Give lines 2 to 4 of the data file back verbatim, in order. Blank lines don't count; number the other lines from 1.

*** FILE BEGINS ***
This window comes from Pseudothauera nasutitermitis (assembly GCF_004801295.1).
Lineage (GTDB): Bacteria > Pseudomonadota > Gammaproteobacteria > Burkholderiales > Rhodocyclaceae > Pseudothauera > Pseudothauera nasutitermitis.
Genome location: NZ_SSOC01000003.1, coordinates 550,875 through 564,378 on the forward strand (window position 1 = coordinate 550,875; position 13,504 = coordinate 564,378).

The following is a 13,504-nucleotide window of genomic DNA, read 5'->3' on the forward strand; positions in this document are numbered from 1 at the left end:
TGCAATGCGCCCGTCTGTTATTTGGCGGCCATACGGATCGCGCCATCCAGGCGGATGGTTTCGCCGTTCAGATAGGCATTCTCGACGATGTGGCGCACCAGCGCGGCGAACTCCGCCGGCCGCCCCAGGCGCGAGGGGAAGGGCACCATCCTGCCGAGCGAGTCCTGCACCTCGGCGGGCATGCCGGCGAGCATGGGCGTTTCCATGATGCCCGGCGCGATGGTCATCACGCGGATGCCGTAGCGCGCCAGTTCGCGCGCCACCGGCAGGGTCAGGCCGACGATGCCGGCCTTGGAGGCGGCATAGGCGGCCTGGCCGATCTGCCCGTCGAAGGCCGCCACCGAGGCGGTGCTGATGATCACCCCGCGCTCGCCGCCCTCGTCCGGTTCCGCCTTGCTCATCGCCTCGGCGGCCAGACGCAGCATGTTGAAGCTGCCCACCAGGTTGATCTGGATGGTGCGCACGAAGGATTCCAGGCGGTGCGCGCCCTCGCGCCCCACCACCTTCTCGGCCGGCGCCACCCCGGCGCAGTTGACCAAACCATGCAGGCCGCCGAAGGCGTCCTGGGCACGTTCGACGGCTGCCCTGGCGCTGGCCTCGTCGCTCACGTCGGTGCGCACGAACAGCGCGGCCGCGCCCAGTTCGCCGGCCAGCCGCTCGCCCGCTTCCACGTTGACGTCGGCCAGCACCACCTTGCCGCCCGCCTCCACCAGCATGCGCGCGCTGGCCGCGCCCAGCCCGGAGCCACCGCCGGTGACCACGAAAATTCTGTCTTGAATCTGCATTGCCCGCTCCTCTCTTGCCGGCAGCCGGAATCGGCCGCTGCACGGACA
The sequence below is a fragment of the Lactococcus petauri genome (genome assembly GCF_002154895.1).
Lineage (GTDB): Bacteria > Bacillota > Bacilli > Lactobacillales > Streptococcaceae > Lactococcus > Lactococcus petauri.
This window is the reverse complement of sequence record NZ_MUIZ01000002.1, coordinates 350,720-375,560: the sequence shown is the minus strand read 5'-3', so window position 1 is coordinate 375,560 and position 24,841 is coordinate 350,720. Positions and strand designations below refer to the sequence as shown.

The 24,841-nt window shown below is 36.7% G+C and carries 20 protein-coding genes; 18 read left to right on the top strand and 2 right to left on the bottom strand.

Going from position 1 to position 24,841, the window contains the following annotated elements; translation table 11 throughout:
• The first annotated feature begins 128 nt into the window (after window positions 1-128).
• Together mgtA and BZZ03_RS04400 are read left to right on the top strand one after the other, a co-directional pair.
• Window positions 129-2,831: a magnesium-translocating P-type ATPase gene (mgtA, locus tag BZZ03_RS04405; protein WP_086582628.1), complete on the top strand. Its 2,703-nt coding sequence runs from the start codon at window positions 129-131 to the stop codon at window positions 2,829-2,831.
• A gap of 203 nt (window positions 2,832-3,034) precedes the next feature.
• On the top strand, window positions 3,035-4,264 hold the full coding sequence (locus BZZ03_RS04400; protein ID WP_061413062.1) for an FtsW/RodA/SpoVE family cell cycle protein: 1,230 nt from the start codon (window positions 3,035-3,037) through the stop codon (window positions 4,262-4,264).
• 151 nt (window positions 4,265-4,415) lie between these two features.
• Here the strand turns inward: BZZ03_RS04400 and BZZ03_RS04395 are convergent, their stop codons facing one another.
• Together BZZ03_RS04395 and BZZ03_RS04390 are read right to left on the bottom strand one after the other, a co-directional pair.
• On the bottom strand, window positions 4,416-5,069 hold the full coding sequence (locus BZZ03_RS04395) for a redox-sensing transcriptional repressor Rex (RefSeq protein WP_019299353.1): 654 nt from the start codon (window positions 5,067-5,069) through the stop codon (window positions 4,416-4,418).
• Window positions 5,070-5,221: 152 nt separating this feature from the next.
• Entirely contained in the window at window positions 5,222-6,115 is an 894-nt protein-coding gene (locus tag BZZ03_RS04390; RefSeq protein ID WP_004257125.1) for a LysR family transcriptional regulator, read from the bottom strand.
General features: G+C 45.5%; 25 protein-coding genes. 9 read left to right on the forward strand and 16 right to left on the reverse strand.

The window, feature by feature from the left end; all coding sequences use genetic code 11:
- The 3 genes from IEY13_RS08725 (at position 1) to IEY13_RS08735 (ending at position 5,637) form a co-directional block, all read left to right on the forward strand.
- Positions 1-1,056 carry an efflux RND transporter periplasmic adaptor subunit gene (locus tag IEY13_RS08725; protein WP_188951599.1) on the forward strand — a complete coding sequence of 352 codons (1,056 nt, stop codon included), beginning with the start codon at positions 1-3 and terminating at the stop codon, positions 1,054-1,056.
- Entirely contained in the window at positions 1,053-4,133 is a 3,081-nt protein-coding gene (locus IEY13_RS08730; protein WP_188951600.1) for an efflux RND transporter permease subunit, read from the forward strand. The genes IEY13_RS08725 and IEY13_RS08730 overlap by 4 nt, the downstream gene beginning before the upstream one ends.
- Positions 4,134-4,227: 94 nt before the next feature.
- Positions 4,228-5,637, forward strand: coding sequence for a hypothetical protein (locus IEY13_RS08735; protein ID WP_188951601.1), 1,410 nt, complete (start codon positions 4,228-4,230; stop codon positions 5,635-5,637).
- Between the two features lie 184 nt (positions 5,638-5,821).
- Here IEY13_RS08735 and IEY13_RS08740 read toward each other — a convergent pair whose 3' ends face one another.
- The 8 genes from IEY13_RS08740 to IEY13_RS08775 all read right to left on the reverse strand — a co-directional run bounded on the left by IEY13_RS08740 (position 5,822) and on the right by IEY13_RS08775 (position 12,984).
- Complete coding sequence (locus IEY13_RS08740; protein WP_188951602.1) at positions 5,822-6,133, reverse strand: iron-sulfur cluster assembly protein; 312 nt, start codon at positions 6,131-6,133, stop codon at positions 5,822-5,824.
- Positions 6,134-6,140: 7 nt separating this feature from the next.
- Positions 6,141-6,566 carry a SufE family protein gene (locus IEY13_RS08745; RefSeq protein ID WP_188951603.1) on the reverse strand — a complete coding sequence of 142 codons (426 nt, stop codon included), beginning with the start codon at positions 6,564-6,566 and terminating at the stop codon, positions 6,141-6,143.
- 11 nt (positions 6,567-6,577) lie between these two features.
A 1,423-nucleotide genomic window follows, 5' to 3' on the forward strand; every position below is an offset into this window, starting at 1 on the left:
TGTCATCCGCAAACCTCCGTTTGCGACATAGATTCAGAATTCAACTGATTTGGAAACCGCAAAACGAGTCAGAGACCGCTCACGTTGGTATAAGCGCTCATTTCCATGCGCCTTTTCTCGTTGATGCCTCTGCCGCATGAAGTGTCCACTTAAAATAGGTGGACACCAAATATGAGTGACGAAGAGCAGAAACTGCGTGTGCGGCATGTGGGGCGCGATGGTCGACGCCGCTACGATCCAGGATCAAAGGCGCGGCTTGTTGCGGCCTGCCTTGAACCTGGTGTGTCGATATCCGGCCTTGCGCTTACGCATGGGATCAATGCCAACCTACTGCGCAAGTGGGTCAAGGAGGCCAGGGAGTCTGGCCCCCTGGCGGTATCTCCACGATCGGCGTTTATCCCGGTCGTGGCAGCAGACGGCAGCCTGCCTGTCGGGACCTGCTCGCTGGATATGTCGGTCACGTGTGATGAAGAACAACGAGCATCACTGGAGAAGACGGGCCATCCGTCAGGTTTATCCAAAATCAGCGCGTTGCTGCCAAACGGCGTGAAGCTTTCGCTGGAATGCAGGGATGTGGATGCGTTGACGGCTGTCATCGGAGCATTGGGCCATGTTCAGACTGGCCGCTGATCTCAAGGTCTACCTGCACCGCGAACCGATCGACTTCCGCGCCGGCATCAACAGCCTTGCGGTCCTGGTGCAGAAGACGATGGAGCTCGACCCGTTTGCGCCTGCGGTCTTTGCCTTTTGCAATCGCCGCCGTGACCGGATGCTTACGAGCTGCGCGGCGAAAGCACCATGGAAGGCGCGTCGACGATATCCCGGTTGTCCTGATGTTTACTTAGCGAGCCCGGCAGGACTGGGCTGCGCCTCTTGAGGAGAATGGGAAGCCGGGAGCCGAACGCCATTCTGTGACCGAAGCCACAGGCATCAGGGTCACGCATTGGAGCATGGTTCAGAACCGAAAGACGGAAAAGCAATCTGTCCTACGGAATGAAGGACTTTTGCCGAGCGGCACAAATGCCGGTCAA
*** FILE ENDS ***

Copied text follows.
Lineage (GTDB): Bacteria > Pseudomonadota > Gammaproteobacteria > Burkholderiales > Rhodocyclaceae > Pseudothauera > Pseudothauera nasutitermitis.
Genome location: NZ_SSOC01000003.1, coordinates 550,875 through 564,378 on the forward strand (window position 1 = coordinate 550,875; position 13,504 = coordinate 564,378).

The following is a 13,504-nucleotide window of genomic DNA, read 5'->3' on the forward strand; positions in this document are numbered from 1 at the left end: